Windfall Profits Taxes: Still a Bad Idea
August 5, 2008
Yesterday, the Wall Street Journal's editorial page took another much-deserved thwack at Barack Obama's execrable "windfall profits tax" proposal. (Unfortunately, between this idea and John McCain's gas tax holiday plan, we know that stupid energy tax gimmicks are de rigueur for today's presidential candidates.) The WSJ correctly notes that oil companies' profit margins are not outsized, and that companies like Google look a lot more "unreasonably" profitable than Exxon.
High oil prices are a signal of strong demand and scarce supply, and they provide an incentive for increased production. Taxes discourage production because they drive a wedge between the price paid by the consumer and received by the supplier. Windfall profits taxes also drive up oil imports because they discriminate against domestic oil producers to the benefit of the Saudis and the Venezuelans—even Barack Obama lacks the power to impose production taxes on foreign oil producers.
It's almost a cliché to invoke Jimmy Carter when discussing Barack Obama, but I'm going to do it anyway, because it's so appropriate here. Back in 1980, then-President Carter signed into law the Crude Oil Windfall Profits Tax Act, which imposed a 70% excise tax on the amount of an oil sale price exceeding $12.81 per barrel ($36.14 in 2007 dollars). The terms of the new windfall tax are undefined, but Obama says the government would take "a reasonable share" of oil company profits—whatever that means—by imposing a tax on oil sold over the arbitrary price of $80 per barrel.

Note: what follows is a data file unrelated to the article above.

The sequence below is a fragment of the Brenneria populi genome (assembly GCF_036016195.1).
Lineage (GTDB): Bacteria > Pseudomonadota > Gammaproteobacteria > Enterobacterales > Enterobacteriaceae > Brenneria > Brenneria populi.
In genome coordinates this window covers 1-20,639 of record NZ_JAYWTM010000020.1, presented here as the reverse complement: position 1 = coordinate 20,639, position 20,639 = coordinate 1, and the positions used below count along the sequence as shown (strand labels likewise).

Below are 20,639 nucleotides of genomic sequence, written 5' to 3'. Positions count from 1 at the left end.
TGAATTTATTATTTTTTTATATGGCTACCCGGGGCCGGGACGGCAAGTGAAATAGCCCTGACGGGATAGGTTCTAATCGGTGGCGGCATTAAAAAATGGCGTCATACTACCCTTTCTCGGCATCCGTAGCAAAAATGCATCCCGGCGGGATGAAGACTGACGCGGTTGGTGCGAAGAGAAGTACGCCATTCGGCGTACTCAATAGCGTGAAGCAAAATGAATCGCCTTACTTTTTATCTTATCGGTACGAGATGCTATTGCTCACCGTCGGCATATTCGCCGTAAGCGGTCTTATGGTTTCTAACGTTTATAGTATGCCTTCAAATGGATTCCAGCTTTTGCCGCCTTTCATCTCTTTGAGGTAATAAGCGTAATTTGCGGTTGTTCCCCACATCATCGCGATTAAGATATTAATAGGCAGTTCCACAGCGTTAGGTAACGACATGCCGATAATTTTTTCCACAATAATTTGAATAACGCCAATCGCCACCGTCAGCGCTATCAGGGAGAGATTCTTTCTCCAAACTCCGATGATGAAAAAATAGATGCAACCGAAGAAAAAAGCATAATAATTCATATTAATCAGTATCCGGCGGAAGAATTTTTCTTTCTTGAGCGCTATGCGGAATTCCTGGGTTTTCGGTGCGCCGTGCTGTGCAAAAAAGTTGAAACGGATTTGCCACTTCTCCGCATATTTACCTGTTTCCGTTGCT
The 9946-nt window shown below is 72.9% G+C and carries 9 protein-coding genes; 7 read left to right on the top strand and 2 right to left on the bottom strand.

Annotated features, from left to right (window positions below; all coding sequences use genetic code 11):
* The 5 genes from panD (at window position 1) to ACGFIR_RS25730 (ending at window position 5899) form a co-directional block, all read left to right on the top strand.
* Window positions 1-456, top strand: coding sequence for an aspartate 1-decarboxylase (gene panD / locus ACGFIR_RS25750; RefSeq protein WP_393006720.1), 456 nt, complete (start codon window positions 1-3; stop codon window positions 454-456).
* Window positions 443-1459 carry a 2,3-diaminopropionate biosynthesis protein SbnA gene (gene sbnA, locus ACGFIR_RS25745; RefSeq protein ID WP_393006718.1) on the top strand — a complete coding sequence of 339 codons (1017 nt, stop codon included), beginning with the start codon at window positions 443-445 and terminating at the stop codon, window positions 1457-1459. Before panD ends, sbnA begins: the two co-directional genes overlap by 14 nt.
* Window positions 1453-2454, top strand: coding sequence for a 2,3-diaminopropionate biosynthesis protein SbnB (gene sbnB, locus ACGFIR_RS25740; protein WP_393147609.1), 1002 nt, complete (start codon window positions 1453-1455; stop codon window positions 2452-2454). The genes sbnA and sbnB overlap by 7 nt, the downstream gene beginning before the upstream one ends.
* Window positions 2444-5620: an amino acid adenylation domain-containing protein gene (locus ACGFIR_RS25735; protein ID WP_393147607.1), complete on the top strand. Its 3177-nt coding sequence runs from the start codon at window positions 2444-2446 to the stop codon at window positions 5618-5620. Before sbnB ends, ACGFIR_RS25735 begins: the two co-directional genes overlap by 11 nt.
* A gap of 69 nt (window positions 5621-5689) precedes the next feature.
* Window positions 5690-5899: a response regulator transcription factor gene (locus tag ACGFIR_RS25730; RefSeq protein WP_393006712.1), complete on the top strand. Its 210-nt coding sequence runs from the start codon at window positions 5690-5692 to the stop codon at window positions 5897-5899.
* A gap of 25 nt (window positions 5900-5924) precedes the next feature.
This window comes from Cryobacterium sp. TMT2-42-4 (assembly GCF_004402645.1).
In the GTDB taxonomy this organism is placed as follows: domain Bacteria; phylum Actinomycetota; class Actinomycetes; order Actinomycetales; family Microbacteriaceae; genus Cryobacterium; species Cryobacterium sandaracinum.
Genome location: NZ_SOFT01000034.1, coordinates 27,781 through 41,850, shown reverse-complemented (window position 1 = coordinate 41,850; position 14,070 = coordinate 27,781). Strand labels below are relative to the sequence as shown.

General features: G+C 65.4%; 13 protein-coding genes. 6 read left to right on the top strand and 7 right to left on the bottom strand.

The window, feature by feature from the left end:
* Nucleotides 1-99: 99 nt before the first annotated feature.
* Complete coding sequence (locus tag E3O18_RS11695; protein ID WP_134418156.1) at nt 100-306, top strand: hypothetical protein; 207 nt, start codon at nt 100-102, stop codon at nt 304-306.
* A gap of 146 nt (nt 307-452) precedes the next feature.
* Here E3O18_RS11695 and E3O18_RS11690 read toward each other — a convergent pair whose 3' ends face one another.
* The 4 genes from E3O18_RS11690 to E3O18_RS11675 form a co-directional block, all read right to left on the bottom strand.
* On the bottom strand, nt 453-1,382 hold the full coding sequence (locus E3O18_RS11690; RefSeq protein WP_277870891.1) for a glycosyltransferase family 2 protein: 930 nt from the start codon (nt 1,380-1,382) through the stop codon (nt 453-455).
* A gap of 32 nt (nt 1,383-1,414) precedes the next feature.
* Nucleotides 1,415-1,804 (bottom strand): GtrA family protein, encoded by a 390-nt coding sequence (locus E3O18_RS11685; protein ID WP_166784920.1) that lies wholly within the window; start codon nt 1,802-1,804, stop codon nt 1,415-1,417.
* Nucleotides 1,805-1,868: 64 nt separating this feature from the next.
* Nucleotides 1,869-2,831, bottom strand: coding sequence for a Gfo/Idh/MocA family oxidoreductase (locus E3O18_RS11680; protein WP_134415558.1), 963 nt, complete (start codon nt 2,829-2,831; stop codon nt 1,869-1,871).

As we discussed a few years ago, Carter's windfall profits tax fell far short of its projected revenues, partly because it discouraged domestic production and partly because worldwide economic events caused oil prices to fall sharply during the early 1980s. According to the Congressional Research Service, the Carter-era windfall profits tax:
- Reduced domestic oil production by 3-6%; and
- Increased foreign oil imports by 8-16%.
If foreign producers have the capacity to offset all the lost domestic production, then the windfall profits tax will simply shift domestic consumption from domestic to foreign oil with no effect on pump prices at all. On the other hand, if foreign producers can't turn up the taps to offset reduced U.S. production—Saudi Arabia in particular may not be able to meet its ambitious production targets—then not only will we be more dependent on foreign oil, but pump prices will rise to bring demand in line with newly-reduced supply.
So there's your windfall profits tax in a nutshell: reduced domestic production, increased dependence on foreign oil, and pump prices either unchanged (best case) or higher (worst case).